And then there is a third Russia, like Dagestan, Tatarstan, Kemerovo, Krasnodar, you name it, Chechnya, there was just no correlation. They just made up the—make up the results. Like, they don’t care at all about, like, counting the votes.
So the—so the challenge will be different for these three parts. But, well, as we have to stay optimistic as regards to what we’re doing—what we are doing, right, we think it’s, like, it’s achievable by changing the rules of the game.
So at the end of the day, in 2011 in Moscow, they also rigged the election, like, completely. It led to this impressive turnout of angry observers exactly seven years these days to those famous riots, and they stopped doing this. Never anymore they, like, rigged the election in Moscow because they realized it’s a huge risk. So I’m quite optimistic that change could be brought there by observers, by their momentum.
SESTANOVICH: Yana, Nina, quick?
GOROKHOVSKAIA: Yeah. I’ll say that—so, you know, Russia is a—is a huge country, so these regional—some of these regions are difficult for observers to reach. So I think you can battle—you know, there is a difference between outright fraud and then manipulation of voters. Manipulation of voters is harder to address because it’s not—it’s spread over the election cycle, it’s not focused on election day. But there are still things that you can do.
For instance, we saw, you know, an uptick in at-home voting. So in Russia, people who are unable to get to the polls, someone will come to your house and you can cast a vote. And you can imagine who those people are. They happen to mostly be pensioners, right, and pensioners are susceptible to pressure from the social workers that they’re in contact with, who also happen to be the people who come to their house to get their vote. So that’s hard to control.
But other things, like everyone having a cell phone and being able to take a photo inside a precinct of something kind of funny happening, that contributes to illuminating fraud. And also, sometimes the Kremlin does sort of not very smart things, like in response to previous claims of fraud or concerns about fraud, they put cameras in the polling station that are livestreaming and then people can actually see how someone blocks a camera for a period of time and moves a box and then people play that, like, that clip and that clip spreads. So I think there are ways of tackling this problem.
But the strategies for fraud and for manipulation are different. And my worry is that in Russia it’s more and more reliance on manipulation rather than fraud.
SESTANOVICH: Yeah, in the back?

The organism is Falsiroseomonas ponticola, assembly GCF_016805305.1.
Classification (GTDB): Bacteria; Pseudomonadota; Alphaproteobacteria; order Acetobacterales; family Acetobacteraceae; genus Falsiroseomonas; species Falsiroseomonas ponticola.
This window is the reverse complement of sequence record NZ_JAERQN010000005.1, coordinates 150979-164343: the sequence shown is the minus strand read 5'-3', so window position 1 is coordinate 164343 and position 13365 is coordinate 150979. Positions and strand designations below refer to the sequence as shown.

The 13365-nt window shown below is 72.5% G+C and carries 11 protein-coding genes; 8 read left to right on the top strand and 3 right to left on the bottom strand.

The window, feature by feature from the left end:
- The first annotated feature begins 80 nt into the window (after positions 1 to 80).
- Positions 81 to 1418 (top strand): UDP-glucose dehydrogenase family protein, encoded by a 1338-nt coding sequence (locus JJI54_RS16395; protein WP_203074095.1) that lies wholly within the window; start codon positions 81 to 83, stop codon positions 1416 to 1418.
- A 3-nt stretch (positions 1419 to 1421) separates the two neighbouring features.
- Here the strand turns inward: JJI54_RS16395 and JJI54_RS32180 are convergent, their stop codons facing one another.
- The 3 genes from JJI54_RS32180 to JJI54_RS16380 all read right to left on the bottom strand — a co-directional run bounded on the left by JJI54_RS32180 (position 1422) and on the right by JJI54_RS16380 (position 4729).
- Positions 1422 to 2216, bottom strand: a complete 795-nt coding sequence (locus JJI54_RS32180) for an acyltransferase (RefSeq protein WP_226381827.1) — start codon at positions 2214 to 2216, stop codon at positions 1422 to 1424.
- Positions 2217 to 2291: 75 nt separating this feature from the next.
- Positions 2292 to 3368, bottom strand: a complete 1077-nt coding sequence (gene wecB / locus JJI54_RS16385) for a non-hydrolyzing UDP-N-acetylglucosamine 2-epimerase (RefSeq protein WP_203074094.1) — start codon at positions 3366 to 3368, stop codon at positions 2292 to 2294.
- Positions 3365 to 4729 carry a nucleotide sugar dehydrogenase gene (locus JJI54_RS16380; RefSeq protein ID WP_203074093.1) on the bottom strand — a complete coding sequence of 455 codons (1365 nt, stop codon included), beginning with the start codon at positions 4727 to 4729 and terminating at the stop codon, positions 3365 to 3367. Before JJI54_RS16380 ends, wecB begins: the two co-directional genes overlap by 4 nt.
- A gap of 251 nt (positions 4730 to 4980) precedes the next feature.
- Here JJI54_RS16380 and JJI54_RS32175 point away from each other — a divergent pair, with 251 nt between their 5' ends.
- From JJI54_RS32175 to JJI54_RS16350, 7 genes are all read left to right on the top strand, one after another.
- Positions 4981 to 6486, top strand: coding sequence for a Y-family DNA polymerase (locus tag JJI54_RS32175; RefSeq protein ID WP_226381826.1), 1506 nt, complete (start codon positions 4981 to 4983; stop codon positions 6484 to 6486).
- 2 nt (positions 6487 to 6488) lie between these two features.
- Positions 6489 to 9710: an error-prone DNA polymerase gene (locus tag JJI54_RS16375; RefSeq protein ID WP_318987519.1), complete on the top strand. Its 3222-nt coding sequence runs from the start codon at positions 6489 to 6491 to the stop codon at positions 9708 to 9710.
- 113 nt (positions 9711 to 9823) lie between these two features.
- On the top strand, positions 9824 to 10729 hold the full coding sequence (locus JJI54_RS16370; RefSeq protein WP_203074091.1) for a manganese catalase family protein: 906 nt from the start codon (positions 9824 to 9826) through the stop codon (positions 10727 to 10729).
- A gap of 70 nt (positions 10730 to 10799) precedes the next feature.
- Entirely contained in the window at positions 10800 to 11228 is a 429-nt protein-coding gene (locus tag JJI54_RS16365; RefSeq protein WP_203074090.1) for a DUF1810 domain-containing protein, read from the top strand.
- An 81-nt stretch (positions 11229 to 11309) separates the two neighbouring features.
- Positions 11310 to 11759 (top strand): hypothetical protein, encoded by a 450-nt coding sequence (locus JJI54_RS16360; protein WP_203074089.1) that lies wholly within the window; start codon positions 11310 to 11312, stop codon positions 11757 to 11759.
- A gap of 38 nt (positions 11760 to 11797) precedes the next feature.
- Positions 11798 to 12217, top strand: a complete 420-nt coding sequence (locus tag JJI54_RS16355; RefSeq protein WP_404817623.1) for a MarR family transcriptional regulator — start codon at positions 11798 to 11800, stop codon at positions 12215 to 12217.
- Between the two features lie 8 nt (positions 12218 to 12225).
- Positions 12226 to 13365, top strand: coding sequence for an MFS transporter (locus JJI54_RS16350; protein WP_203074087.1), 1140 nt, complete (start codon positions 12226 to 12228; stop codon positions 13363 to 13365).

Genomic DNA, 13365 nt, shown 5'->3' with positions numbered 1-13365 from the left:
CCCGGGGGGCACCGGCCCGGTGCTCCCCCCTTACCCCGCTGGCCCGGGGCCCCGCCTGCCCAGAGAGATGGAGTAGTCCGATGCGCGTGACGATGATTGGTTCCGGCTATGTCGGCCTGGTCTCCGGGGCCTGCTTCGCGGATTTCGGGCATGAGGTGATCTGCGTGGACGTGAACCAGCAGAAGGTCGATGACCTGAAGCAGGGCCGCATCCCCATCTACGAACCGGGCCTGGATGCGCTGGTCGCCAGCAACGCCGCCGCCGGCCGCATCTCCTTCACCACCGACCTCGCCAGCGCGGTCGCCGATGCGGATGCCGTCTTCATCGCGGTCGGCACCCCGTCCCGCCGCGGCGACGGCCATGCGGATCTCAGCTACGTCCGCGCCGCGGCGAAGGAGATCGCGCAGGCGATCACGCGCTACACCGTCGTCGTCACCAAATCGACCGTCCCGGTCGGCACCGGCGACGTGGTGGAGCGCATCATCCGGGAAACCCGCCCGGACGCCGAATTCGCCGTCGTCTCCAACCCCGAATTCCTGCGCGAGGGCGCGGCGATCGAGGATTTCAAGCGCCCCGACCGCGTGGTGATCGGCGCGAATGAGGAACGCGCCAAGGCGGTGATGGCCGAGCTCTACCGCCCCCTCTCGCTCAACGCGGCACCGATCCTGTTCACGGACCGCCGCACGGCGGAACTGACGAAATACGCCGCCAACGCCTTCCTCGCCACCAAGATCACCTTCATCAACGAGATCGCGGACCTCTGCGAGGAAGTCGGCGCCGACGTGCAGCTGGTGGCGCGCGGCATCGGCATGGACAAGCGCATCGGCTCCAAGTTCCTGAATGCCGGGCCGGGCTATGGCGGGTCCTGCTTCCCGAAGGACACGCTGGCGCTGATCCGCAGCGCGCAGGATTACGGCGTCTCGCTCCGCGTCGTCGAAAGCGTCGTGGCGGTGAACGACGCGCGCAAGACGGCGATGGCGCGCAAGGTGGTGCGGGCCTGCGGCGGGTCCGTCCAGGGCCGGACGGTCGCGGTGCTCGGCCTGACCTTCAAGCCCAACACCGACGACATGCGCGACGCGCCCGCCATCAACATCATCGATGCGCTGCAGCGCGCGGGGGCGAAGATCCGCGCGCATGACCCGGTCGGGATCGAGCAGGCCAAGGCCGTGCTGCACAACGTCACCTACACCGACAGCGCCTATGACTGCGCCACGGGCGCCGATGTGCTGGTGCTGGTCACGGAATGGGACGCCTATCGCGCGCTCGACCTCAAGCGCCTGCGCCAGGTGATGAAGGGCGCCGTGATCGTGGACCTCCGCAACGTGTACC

Q: Thank you. Thank you. My name is Jacob Worenklein and I am with U.S. Grid Company.
I’d like to talk for a moment on and get your reaction to demographic trends. As I understand it, we have an aging population, dramatically aging, and we have a population that will be declining according to many demographers and I wonder about the implications of that for, number one, income, declining income within the Soviet—within Russia, and number two, for the potential for instability, adventurism, et cetera in a situation where we have a declining population, older population, a poorer population, and potentially the leadership seeking to keep itself in power by potentially more adventurism without a situation where the United States might be able to be productive or the West helpful, as we may have been in the Gorchenmirren (ph) days, et cetera, when we sought to support Russia.
KHRUSHCHEVA: Yes. The population indeed is a problem. I mean, it’s declining. But also, part of this decline is, I think, in the last year or last two years, a 50 percent uptick in people trying to immigrate or leave the country. So that is—
GOROKHOVSKAIA: That’s crossed over, the immigration and emigration. One is bigger than the other for the first time.
KHRUSHCHEVA: Exactly. So it is something of a problem. And it’s not just the population issue, but it’s also issue of sort of that social issue that Russians don’t see themselves as having future in Russia, in that Russia that is there, and they don’t see the outcome.
I would not recommend this time around the West to get involved because, you know, it really didn’t work out well before and upset everybody, in fact brought Putin, somebody we discussed so passionately for the last eighteen years, so that is probably not an issue.